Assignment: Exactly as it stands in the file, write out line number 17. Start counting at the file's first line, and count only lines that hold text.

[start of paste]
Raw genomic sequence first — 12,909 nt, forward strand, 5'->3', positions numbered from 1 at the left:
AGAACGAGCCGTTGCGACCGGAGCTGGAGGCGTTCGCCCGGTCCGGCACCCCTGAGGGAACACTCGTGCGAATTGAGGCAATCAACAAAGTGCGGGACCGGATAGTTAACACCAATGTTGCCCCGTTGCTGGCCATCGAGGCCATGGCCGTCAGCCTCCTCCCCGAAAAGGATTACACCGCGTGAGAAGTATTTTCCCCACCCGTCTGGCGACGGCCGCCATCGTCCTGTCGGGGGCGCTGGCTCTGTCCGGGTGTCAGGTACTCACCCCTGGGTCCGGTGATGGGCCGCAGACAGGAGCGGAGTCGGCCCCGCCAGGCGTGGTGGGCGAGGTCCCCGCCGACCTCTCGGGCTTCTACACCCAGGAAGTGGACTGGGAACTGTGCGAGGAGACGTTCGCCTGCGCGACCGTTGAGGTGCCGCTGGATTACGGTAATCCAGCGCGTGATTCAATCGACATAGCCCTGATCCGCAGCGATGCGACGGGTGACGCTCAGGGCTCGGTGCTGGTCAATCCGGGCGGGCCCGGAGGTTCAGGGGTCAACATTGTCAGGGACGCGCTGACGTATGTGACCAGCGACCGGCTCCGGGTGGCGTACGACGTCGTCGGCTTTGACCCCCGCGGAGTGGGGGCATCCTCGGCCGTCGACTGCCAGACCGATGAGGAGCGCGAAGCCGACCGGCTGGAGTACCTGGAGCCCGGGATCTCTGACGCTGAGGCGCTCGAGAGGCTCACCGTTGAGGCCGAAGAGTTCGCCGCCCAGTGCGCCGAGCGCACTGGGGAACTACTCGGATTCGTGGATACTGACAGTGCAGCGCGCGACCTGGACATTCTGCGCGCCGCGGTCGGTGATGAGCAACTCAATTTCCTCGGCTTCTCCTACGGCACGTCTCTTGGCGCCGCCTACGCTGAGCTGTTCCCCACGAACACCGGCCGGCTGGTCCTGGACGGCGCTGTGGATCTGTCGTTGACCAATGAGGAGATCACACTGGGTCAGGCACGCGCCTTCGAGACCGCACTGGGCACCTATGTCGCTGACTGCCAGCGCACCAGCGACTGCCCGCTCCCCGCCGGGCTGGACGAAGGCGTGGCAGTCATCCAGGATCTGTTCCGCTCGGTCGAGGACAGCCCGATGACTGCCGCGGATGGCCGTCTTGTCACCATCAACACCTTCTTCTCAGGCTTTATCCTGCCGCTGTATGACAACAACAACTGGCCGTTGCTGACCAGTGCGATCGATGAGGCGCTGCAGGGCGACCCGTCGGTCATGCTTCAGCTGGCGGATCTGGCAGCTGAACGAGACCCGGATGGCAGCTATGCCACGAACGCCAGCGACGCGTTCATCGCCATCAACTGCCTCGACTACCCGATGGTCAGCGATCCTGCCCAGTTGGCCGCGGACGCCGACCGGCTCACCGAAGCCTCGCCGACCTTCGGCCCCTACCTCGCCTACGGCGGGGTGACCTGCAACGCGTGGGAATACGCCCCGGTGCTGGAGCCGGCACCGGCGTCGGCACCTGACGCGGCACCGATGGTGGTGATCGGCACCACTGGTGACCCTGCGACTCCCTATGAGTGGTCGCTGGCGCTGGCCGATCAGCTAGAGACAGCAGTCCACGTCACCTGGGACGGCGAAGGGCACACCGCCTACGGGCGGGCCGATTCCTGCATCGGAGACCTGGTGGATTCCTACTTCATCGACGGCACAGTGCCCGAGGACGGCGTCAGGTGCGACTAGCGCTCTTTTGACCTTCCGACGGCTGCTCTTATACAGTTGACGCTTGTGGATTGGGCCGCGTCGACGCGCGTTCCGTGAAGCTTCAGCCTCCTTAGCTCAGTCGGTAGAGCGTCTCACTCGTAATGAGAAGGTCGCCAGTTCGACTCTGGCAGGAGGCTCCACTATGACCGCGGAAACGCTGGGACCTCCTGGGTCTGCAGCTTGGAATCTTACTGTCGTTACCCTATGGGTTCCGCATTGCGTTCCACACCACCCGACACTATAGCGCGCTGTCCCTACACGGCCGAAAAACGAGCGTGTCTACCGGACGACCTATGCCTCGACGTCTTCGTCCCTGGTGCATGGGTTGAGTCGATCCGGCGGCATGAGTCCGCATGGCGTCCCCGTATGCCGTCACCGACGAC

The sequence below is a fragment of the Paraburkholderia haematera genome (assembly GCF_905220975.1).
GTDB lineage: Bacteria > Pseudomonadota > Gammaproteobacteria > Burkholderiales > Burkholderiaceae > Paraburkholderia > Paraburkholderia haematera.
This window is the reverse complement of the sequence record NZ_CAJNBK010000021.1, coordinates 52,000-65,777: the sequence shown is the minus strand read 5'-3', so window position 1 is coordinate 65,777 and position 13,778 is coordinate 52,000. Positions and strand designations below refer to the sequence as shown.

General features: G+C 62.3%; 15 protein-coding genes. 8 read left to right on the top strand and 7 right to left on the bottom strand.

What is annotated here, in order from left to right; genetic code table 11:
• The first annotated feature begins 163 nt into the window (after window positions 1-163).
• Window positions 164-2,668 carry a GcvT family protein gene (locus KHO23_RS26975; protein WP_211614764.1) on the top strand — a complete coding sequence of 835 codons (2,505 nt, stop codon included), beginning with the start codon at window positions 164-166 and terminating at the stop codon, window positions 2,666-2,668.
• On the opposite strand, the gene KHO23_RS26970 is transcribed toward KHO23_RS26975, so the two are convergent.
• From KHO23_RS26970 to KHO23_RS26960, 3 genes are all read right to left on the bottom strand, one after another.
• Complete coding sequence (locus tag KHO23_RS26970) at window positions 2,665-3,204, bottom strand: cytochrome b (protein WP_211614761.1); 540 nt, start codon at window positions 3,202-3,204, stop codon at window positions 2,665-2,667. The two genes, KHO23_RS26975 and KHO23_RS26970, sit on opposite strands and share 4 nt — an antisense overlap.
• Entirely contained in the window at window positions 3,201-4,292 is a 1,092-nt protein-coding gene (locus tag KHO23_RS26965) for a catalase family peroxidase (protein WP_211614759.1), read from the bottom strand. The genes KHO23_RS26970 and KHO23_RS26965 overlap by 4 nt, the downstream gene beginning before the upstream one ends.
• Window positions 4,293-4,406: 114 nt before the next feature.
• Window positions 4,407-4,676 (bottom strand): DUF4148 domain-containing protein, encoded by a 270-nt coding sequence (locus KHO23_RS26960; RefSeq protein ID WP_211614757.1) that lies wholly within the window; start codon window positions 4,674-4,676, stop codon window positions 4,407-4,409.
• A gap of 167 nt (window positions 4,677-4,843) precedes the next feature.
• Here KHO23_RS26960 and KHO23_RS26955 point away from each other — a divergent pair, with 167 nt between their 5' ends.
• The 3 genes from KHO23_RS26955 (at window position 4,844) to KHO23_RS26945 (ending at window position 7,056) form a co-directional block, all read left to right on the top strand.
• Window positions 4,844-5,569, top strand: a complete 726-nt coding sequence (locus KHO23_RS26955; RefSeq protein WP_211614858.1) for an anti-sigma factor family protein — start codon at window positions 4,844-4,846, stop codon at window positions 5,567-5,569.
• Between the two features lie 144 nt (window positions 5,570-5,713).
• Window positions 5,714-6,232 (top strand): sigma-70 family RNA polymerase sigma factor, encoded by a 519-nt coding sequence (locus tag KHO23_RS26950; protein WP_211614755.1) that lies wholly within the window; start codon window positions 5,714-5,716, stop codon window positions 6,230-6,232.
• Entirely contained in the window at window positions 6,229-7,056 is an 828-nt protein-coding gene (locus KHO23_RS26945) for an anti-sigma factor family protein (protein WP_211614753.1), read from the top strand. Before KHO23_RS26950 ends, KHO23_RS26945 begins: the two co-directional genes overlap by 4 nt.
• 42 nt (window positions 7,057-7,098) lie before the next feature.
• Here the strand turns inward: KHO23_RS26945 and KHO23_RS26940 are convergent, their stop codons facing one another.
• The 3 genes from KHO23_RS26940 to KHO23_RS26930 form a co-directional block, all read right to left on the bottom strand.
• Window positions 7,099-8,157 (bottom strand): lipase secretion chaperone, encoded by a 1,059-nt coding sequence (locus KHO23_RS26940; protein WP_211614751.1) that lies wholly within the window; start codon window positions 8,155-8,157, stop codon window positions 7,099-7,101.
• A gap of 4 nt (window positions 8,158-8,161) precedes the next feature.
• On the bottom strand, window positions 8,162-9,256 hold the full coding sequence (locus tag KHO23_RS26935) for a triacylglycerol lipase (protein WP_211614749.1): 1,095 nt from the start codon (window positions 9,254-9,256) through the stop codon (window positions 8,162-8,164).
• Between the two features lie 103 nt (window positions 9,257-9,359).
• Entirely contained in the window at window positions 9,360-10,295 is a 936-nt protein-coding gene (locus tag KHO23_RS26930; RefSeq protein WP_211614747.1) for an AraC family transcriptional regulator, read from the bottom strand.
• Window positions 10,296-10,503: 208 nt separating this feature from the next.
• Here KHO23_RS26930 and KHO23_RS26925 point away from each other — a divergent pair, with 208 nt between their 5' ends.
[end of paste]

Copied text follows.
• Here KHO23_RS26960 and KHO23_RS26955 point away from each other — a divergent pair, with 167 nt between their 5' ends.